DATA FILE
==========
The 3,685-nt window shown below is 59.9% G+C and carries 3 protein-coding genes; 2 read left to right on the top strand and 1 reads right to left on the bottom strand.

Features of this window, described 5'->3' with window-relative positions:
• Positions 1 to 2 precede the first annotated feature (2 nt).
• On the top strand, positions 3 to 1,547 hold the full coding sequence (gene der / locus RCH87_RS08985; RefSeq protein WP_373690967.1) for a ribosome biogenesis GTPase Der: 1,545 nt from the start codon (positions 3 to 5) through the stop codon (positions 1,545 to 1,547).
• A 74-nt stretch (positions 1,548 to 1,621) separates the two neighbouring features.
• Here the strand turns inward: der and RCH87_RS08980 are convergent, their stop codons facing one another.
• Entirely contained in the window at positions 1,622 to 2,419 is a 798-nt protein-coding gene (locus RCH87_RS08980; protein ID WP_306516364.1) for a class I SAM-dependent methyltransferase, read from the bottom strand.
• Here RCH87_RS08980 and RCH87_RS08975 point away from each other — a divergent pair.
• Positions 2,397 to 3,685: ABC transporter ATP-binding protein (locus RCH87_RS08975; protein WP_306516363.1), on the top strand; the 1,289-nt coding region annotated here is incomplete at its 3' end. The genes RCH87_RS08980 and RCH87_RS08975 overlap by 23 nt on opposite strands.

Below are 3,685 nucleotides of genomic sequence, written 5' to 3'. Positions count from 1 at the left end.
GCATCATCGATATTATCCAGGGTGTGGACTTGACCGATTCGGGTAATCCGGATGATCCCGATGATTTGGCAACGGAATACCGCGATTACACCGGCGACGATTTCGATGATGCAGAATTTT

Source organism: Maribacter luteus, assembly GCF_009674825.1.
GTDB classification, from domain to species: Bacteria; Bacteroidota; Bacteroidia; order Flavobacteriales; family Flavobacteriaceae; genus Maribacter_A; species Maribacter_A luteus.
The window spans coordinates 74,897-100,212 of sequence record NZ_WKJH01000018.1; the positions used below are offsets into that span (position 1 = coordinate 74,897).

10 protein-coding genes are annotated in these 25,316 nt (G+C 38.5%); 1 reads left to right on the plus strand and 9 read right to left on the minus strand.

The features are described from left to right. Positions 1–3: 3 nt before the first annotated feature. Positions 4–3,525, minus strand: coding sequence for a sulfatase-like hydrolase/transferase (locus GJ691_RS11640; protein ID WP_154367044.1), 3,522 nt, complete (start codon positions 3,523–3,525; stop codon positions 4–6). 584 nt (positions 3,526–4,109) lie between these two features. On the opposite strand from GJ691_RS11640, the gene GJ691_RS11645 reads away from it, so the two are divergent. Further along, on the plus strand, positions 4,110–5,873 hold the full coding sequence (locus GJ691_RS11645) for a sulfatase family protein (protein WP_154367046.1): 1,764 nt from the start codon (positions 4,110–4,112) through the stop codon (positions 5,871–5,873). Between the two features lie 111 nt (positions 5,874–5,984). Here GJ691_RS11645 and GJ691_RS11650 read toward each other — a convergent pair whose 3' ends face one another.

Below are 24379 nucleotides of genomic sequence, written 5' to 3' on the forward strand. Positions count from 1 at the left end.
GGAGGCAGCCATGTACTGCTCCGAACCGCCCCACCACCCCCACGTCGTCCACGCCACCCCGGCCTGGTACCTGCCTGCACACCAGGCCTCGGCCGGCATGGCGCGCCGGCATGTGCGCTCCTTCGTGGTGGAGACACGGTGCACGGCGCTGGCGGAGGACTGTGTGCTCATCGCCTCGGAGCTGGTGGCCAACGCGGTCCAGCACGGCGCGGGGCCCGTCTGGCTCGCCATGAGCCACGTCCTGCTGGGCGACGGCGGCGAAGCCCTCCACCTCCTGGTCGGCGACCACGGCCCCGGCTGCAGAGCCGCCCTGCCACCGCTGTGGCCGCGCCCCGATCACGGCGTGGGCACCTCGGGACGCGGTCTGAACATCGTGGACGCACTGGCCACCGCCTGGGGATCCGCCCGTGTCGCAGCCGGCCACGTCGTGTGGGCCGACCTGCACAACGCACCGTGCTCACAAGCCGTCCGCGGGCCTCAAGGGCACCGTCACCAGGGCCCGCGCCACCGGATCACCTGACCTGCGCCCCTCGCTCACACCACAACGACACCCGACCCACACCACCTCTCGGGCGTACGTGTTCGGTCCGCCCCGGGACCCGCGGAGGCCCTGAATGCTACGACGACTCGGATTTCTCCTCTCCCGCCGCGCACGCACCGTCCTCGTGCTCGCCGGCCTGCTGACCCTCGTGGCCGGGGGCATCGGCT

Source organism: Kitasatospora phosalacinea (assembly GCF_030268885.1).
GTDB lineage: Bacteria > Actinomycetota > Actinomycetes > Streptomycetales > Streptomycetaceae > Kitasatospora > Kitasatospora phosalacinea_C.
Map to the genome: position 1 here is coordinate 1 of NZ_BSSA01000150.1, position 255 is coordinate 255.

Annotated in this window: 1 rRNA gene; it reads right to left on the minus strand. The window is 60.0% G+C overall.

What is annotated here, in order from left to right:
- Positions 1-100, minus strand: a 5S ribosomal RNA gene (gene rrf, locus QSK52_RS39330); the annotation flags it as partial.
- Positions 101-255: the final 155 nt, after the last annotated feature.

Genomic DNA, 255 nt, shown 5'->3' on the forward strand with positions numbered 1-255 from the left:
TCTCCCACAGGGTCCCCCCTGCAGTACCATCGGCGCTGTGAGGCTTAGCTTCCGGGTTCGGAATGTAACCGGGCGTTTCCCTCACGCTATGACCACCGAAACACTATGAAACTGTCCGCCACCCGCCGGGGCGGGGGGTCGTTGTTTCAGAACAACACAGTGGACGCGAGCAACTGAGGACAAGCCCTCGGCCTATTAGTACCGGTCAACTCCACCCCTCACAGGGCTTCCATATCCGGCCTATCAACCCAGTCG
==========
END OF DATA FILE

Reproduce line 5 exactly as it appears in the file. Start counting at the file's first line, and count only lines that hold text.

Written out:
• A 74-nt stretch (positions 1,548 to 1,621) separates the two neighbouring features.